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Tomorrow Today

Studio Guest: Prof. Dietrich Borchardt, Helmholtz Center for Environmental Research (UFZ)

We'll be speaking with Prof. Dietrich Borchardt from the Helmholtz Center for Environmental Research (UFZ) about ways that science can contribute to securing the quality of groundwater in Germany and other countries.

Watch video 03:32

Anne O'Donnell: Instead of trying to build bigger, better sewage treatment plants, researcher are looking at limiting what they are putting in the water, the toxic substances. What do you think of that approach?

Dietrich Borchardt: I think that approach is necessary and innovative. It is necessary because we had to learn that these substances pass sewage treatment plants. They cannot be removed completely. And there are also other sources, for example, some of these substances are also used in agriculture and there they are released into the environment without passing through a wastewater treatment plant, via soils and groundwater. And therefore we need these approaches.

How do you avoid putting toxins in the system?

Avoiding the contamination with the substances means different things. It is the amount of substances that are applied - and then it is the tracking of these substances in the environment with monitoring systems.

Like for example what northern German scientists are doing at the moment. They are looking at creating cancer drugs that are going to be biodegradable and aren´t going to load up our water systems with chemicals so much. Do you see in the future any other chemicals or any other drugs that might go in this direction as well?

Yes, this approach has to be applied for substances that are used in large amounts; these are for example pesticides, hormones and other pharmaceutical substances which are especially effective in the aquatic environments. For those substance groups these approaches are necessary.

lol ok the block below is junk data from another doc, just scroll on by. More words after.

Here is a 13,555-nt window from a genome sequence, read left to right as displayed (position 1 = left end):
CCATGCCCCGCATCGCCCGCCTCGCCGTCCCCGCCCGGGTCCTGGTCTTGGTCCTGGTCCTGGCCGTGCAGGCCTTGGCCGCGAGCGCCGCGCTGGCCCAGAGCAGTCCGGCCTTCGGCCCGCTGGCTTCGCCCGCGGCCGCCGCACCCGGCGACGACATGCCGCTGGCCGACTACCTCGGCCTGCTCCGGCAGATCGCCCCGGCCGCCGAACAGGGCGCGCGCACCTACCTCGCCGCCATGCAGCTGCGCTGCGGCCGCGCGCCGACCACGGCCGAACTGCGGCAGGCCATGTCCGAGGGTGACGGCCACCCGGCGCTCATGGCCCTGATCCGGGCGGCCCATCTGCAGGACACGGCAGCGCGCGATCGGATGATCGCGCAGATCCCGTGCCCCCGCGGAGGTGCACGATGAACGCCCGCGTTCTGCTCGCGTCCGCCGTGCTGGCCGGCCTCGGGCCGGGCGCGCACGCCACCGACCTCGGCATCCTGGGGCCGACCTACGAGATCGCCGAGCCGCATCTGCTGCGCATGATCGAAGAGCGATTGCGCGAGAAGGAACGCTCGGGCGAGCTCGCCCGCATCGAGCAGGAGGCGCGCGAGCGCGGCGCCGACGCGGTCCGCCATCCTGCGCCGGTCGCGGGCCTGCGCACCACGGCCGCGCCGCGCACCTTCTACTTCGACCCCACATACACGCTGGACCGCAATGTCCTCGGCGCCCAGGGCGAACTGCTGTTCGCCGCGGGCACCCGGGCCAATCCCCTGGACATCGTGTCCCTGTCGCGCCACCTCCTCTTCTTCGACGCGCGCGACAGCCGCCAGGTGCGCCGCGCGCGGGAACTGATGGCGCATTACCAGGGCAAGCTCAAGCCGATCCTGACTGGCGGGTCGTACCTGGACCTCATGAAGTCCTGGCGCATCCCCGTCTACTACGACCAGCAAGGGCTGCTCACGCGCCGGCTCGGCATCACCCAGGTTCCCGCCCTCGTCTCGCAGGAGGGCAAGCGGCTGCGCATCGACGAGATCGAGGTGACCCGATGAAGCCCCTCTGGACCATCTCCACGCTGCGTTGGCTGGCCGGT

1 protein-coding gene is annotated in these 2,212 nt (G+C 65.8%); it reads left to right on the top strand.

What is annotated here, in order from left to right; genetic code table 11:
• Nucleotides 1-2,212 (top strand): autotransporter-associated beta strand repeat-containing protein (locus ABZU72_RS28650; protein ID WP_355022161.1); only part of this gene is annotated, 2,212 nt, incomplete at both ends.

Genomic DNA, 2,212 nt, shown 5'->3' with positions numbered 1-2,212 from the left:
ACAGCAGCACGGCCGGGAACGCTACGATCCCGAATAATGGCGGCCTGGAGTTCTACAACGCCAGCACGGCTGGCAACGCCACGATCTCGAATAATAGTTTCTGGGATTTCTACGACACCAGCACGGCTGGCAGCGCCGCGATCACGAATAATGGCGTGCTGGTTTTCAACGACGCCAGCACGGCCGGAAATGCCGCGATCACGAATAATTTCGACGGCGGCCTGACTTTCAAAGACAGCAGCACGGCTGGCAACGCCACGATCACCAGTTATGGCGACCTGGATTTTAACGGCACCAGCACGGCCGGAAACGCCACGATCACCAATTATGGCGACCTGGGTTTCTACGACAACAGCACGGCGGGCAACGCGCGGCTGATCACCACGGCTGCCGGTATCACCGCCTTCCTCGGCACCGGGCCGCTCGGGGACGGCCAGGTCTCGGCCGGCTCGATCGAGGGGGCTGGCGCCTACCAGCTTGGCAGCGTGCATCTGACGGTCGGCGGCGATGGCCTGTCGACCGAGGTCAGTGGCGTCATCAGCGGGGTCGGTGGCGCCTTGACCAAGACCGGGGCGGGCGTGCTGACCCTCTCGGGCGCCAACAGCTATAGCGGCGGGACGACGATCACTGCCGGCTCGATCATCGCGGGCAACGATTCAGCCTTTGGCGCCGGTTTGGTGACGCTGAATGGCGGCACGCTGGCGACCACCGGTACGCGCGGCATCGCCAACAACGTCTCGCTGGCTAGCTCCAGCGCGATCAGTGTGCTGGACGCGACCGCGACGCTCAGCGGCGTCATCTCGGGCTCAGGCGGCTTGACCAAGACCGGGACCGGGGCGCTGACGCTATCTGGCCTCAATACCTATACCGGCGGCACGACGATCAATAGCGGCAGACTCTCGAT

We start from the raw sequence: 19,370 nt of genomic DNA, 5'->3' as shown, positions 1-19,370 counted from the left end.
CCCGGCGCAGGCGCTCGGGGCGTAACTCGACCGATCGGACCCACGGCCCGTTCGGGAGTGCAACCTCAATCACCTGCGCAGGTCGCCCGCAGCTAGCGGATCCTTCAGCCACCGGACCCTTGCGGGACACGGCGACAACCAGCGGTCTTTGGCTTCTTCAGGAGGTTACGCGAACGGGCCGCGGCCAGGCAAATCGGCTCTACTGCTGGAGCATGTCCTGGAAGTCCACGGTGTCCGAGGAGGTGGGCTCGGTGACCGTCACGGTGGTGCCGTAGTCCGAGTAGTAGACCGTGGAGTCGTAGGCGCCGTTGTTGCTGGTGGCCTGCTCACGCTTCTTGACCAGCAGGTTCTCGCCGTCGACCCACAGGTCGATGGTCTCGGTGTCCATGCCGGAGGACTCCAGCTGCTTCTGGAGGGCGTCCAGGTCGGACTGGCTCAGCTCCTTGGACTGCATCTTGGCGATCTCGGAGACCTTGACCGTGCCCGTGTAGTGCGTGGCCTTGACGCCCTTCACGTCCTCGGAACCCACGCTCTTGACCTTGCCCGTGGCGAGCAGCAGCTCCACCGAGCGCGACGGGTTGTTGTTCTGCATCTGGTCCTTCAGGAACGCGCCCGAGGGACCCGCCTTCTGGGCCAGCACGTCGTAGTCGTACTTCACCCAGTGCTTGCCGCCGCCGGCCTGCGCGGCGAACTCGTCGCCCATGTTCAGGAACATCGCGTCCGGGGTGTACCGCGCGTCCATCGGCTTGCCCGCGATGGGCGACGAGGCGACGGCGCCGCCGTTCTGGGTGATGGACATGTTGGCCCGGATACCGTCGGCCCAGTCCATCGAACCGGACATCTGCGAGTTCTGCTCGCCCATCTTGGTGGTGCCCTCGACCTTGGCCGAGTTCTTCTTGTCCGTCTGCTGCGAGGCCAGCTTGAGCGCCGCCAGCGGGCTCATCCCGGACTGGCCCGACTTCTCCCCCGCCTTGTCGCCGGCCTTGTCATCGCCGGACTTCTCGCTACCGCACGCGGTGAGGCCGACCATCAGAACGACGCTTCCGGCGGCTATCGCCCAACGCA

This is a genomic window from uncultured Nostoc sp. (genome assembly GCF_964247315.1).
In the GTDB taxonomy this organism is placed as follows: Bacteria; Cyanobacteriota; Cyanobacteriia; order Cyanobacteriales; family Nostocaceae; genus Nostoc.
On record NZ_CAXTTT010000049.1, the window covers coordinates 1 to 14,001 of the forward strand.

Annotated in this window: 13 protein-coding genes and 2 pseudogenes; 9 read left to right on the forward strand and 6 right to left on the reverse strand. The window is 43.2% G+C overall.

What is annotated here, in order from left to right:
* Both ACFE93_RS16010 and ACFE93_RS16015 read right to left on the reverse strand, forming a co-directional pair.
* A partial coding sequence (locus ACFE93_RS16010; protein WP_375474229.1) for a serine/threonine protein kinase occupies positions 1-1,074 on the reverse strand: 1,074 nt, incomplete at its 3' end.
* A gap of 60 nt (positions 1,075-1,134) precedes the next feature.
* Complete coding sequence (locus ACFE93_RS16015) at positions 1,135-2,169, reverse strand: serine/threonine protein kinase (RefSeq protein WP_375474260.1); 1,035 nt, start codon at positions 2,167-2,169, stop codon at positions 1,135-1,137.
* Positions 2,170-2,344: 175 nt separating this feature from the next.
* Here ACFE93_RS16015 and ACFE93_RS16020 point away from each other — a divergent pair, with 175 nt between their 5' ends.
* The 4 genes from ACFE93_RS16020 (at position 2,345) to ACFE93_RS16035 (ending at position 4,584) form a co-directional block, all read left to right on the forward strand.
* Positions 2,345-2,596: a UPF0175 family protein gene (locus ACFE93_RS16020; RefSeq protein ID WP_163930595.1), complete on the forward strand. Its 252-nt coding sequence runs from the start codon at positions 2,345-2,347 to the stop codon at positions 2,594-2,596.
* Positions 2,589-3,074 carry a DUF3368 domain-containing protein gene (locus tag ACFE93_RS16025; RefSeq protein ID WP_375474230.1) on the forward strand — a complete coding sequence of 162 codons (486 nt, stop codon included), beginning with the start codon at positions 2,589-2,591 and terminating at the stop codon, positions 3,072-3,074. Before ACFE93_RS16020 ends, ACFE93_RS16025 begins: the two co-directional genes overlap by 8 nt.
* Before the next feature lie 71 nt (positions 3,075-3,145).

It is interesting that the build-up of trace substances in the water like for example hormones, namely estrogen from the pill that women take. An experiment shows an increase in the feminization of fish stocks. What is that then doing to humans if it is doing this to fish?

We have to understand these reactions of an ecosystem, with the fish stocks, as an early warning signal, because when an ecosystem reacts in an adverse way then there is an effect on the environment. And the effect is before it comes back to us humans, because we can consider our drinking water - especially in Germany - as safe, but we cannot be sure in the long run.

But essentially it builds up all the time. If we cannot ever fully eliminate hormones from the water, isn't that really in the long term something that might be very dangerous for us?

It is dangerous in these parts of the environment where these substances accumulate. Therefore we have to link approaches like this with a meaningful environmental monitoring to understand: where do we find the substances? do they accumulate or not? or are they degraded in the environment and are we safely below threshold levels that we have to consider as environmental quality standards? And we have to advance them in the same way.

Interview by Anne O'Donnell